The U.S. Department of Agriculture estimates that this expanded access could increase U.S. beef and beef product exports to Japan by as much as $200 million a year.
The U.S. Department of Agriculture has secured approval from Japan to allow the import of American products from all U.S. cattle, regardless of age, into that country.
Age restrictions on cattle had been in place in Japan for U.S. beef products since late 2005, in the aftermath of a case of bovine spongiform encephalopathy (BSE), or “mad cow” disease, that was discovered in a U.S. cow in 2003.
“We are hopeful that Japan’s decision will help lead other markets around the world toward science-based policies,” said Agriculture Secretary Sonny Perdue in a statement.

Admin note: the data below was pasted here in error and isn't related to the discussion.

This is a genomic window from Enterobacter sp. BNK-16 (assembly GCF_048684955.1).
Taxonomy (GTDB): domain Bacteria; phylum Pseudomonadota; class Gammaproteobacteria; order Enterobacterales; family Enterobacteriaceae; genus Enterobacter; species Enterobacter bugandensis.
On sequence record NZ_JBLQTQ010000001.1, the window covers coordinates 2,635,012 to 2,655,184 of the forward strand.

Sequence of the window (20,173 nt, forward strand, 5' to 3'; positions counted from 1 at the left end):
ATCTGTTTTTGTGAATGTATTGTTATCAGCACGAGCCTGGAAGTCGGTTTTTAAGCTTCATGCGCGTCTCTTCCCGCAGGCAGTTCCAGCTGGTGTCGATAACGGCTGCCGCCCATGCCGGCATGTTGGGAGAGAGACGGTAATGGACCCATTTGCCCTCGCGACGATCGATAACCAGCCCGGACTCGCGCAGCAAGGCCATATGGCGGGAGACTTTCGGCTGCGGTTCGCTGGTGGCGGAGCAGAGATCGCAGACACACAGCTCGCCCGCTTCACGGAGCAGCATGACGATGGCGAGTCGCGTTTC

The USDA estimates that this expanded access could increase U.S. beef and beef product exports to Japan by as much as $200 million a year.
In December 2003, Japan banned U.S. beef and beef products following the detection of a BSE-infected cow in the U.S. In December 2005, the country restored partial access for U.S. beef muscle cuts and offal from cattle 20 months of age and younger. Japan extended this to include beef and beef products from cattle less than 30 months of age in February 2013.
In April 2017, Japan eliminated its age-based BSE testing on domestic Japanese cattle, allowing similar age-based restrictions to be lifted on negligible BSE-risk trading partners, including the United States.
“On January 15, 2019, Japan’s Food Safety Commission (FSC) concluded eliminating the age restriction for beef from the United States, Canada and Ireland posed a negligible risk to human health,” USDA said.